Space heating and cooling
PassivHaus purists would say that additional heating systems are unnecessary as the inherent design, high insulation and air-circulation provide all the heat one needs. I’m a ‘belt-and-braces’ chap, so prefer to have an alternative.
Conceptually and in the absence of detailed costing, it would seem that under-floor heating makes the most sense. It provides an even heat using low temperature water/ fluid. It also heats the fabric of the building, which means that the inherent heat-retention properties of the floor are used to best effect. The most commonly used method of heating out here is to reverse the air-conditioning units – efficient in terms of energy consumption to heat output but not sustainable for other than short-term occupation. It also gets expensive in the non-insulated draught-ridden buildings which are the norm – a friend told us that they pay €500 per month in electricity in winter mainly for space heating!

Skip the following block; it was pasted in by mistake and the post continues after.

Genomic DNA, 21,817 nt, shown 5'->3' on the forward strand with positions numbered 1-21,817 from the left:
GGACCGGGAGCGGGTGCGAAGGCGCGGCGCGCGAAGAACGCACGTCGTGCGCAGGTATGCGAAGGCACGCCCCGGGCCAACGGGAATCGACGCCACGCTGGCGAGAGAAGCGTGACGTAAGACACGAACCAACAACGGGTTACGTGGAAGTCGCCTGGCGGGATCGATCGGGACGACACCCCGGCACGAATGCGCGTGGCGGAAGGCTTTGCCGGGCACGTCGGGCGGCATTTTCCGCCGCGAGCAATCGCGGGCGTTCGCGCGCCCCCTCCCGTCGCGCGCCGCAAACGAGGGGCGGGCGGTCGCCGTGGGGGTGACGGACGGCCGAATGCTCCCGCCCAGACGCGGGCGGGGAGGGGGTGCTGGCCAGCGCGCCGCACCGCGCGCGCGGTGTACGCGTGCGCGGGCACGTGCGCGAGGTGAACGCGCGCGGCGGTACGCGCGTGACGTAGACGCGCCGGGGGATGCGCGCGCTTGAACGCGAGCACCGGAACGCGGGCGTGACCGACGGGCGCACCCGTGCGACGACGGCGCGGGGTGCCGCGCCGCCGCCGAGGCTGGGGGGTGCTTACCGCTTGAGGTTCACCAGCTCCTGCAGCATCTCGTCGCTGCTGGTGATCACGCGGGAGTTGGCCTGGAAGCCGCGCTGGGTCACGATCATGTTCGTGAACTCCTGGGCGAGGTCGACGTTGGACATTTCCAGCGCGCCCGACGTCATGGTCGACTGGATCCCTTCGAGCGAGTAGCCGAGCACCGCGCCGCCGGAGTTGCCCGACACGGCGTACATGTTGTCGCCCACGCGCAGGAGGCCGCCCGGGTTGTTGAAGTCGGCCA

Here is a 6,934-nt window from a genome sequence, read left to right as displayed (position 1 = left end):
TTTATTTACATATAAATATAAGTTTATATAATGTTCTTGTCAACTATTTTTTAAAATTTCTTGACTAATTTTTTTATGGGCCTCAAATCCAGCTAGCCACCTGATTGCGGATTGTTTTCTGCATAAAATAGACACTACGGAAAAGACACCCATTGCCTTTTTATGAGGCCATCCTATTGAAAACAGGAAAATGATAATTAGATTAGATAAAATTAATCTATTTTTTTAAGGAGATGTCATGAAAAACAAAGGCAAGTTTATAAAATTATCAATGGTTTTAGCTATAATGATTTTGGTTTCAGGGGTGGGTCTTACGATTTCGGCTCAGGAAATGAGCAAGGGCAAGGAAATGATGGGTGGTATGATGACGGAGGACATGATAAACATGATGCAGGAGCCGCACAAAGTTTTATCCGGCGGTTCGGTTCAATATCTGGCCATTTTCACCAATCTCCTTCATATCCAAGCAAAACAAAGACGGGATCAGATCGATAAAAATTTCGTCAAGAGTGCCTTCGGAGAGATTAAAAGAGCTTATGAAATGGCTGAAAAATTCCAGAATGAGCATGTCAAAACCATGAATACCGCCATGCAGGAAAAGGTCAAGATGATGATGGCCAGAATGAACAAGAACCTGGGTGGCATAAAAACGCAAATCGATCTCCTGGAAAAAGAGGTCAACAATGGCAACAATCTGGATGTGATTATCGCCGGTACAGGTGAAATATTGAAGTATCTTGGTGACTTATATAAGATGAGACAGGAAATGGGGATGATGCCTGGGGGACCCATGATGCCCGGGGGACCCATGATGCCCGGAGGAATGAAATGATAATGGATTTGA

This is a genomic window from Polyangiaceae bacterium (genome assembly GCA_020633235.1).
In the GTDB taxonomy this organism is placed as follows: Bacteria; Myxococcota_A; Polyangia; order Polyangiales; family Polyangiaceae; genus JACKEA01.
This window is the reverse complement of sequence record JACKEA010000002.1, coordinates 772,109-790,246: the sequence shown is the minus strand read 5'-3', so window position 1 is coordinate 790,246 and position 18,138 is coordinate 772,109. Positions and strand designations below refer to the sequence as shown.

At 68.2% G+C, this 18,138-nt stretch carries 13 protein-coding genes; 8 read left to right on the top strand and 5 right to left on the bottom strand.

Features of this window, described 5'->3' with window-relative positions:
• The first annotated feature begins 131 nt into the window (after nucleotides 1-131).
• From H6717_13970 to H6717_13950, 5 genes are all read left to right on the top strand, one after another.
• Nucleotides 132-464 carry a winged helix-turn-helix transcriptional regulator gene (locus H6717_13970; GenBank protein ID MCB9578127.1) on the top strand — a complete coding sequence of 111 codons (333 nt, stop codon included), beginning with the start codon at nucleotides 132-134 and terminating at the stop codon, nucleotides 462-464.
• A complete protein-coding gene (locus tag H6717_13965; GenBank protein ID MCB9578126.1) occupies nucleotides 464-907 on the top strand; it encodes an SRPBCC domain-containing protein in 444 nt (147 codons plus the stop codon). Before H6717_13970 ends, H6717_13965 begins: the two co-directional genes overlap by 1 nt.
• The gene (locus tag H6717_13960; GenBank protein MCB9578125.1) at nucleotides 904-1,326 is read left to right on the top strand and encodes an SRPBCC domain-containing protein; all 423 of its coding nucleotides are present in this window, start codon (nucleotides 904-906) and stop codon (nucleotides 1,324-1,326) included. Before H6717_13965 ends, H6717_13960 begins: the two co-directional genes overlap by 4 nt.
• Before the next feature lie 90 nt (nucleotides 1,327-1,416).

We also like the idea of a Kachelofen, as something cosy to sit near – and use the chimney to heat the upper floors, as well as additional input for water heating. On further thought, especially having lived for 3 winters with a wood-burning stove in the stone house, we’ve decided that a Kachelofen is too much hassle, and unnecessary in terms of heating anyway. Also expensive, though Anke will miss the ash for the garden.
Summer cooling is as important a factor as winter heating. Outside temperatures go above 40 in high summer, and are usually in the high 20s to middle 30s for most of the late Spring to early Autumn months. The Passive-On project deduced that natural air circulation could provide much of the temperature control in summer without the need for mechanical air-conditioning units. I have still to understand how one controls natural air-circulation – apart from opening or closing doors/ windows – in summer but avoids draughts in winter. The obvious solution is to reverse the under-floor heating to provide cooling (in which case, it is under-ceiling cooling).
Domestic Hot Water